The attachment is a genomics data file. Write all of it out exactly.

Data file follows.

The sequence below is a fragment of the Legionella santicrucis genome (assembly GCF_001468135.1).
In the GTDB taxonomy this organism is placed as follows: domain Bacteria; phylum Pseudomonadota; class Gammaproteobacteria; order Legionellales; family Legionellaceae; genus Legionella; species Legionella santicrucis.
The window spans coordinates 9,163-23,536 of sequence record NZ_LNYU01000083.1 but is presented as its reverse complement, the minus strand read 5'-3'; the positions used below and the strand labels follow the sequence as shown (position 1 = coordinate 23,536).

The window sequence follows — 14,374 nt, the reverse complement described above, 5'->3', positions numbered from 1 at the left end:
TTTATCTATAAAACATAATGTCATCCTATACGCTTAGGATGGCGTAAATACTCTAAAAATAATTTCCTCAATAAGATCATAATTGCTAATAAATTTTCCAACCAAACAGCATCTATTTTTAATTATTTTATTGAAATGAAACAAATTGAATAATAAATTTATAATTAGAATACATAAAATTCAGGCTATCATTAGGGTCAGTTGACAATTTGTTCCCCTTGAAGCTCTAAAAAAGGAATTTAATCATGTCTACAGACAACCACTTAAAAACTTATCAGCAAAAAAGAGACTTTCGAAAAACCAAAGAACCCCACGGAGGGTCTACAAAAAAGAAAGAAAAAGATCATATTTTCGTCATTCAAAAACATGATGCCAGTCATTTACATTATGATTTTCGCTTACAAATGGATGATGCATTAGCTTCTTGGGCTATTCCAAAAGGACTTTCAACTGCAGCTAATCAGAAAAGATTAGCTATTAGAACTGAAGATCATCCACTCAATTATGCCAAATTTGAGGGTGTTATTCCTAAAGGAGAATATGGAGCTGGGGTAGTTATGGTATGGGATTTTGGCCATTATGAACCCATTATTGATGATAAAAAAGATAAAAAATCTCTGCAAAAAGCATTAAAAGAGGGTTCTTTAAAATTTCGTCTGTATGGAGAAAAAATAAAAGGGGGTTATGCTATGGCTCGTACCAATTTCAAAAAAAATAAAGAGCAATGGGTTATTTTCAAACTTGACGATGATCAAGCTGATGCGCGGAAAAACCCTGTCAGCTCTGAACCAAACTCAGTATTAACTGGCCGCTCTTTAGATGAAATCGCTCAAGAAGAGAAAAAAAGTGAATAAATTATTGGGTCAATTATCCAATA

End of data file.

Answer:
The sequence below is a fragment of the Legionella santicrucis genome (assembly GCF_001468135.1).
In the GTDB taxonomy this organism is placed as follows: domain Bacteria; phylum Pseudomonadota; class Gammaproteobacteria; order Legionellales; family Legionellaceae; genus Legionella; species Legionella santicrucis.
The window spans coordinates 9,163-23,536 of sequence record NZ_LNYU01000083.1 but is presented as its reverse complement, the minus strand read 5'-3'; the positions used below and the strand labels follow the sequence as shown (position 1 = coordinate 23,536).

The window sequence follows — 14,374 nt, the reverse complement described above, 5'->3', positions numbered from 1 at the left end:
TTTATCTATAAAACATAATGTCATCCTATACGCTTAGGATGGCGTAAATACTCTAAAAATAATTTCCTCAATAAGATCATAATTGCTAATAAATTTTCCAACCAAACAGCATCTATTTTTAATTATTTTATTGAAATGAAACAAATTGAATAATAAATTTATAATTAGAATACATAAAATTCAGGCTATCATTAGGGTCAGTTGACAATTTGTTCCCCTTGAAGCTCTAAAAAAGGAATTTAATCATGTCTACAGACAACCACTTAAAAACTTATCAGCAAAAAAGAGACTTTCGAAAAACCAAAGAACCCCACGGAGGGTCTACAAAAAAGAAAGAAAAAGATCATATTTTCGTCATTCAAAAACATGATGCCAGTCATTTACATTATGATTTTCGCTTACAAATGGATGATGCATTAGCTTCTTGGGCTATTCCAAAAGGACTTTCAACTGCAGCTAATCAGAAAAGATTAGCTATTAGAACTGAAGATCATCCACTCAATTATGCCAAATTTGAGGGTGTTATTCCTAAAGGAGAATATGGAGCTGGGGTAGTTATGGTATGGGATTTTGGCCATTATGAACCCATTATTGATGATAAAAAAGATAAAAAATCTCTGCAAAAAGCATTAAAAGAGGGTTCTTTAAAATTTCGTCTGTATGGAGAAAAAATAAAAGGGGGTTATGCTATGGCTCGTACCAATTTCAAAAAAAATAAAGAGCAATGGGTTATTTTCAAACTTGACGATGATCAAGCTGATGCGCGGAAAAACCCTGTCAGCTCTGAACCAAACTCAGTATTAACTGGCCGCTCTTTAGATGAAATCGCTCAAGAAGAGAAAAAAAGTGAATAAATTATTGGGTCAATTATCCAATA